Many parents, grandparents and other family members over the years have shared with us their experience – sometimes positive, often troubling – of their ride on the family law roller-coaster. SPS BLOGS gives individuals the opportunity to share what they felt and what they have learned. All stories are anonymised.
Tony has been involved in the court system since his child was only a few weeks old. He made the decision to represent himself as a Party Litigant because of the cost – his income was too high for legal aid but too low to afford a solicitor.
It was evident that mum just didn’t want me around. She cut all contact after a few brief visits shortly after our child was born. We hadn’t been married. As she refused to add me to the birth certificate I had no rights in the eyes of the law. It seemed once she had a baby my job was done. In fact, I faced the prospect of losing all contact with my child as mum told me she was planning to move to the other end of the country.
Being a proper father to my child was the most important priority in my life. I had to take action quickly and sought advice from various organisations, including Shared Parenting Scotland (SPS). I learned that if I went to court I had a chance of preventing the relocation and gain parental rights which would allow me to play a part in my child’s life.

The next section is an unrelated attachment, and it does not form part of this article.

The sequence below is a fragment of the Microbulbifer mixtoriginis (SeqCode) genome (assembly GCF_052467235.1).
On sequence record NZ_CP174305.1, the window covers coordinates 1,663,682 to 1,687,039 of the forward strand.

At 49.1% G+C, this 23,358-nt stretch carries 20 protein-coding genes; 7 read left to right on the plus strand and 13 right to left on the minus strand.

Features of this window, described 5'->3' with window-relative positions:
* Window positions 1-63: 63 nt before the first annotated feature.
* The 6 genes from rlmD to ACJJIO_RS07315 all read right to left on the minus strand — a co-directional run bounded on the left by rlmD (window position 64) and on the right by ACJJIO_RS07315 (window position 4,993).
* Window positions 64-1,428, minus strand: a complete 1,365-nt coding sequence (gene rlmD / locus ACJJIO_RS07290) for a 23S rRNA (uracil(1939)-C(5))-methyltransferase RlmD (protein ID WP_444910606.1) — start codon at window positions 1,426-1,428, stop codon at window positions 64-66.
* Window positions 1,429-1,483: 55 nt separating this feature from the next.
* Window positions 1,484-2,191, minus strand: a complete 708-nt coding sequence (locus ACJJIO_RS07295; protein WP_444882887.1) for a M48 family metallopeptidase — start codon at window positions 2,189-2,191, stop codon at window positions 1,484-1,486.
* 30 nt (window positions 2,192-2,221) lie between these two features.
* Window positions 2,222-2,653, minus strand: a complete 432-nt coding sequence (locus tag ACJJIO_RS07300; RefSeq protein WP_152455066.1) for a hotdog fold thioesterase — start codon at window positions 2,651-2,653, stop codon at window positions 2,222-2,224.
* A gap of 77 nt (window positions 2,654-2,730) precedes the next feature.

A local solicitor put together the initial writ, expensive but worth it, as this provided the foundation for my case from then on. I quickly realised that I couldn’t afford to pay a solicitor to represent me in court. I ‘d heard of someone who spent their entire life savings on lawyers and ended up having to represent themselves when they ran out of money. As I was just above the income level to qualify for legal aid, representing myself seemed the only option.
I read the SPS guide to Representing Yourself in Court but it didn’t prepare me for the first hearing. It was horrendous! I didn’t have a clue what I was doing, where I should sit or what I should say. And being the only lay-person in a room full of lawyers in their natural environment made things even more stressful.
I could hardly speak when the sheriff called my case but I somehow got through it and a child welfare hearing was scheduled. I found child welfare hearings easier to deal with as they are far less formal and it’s only the sheriff, the parties and opposing solicitor present. We had a number of these, with me learning all the time how to present my argument to the sheriff and deal with objections from my ex’s solicitor.
I had to try and detach myself from the emotion of the situation to allow me to concentrate on everything that was going on. That was really difficult as my ex brought our child to the first few hearings. The first time I saw my baby in over 8 weeks was in the waiting area of the court, a gut-wrenching experience.
My case ended up going to Proof, a formal affair that hears evidence under oath from witnesses in person. Representing myself, I had the strange experience of asking my ex questions in the witness box. She ran rings round me and I was exhausted by the end of the first day. After a 5 month delay due to the Covid lockdown, and hours spent researching other cases, I was better prepared for the second day of evidence. The sheriff allowed me some leeway with procedural and paperwork errors and occasionally gave me a bit of a steer on asking questions. There were definitely allowances made for the fact I was appearing without a solicitor.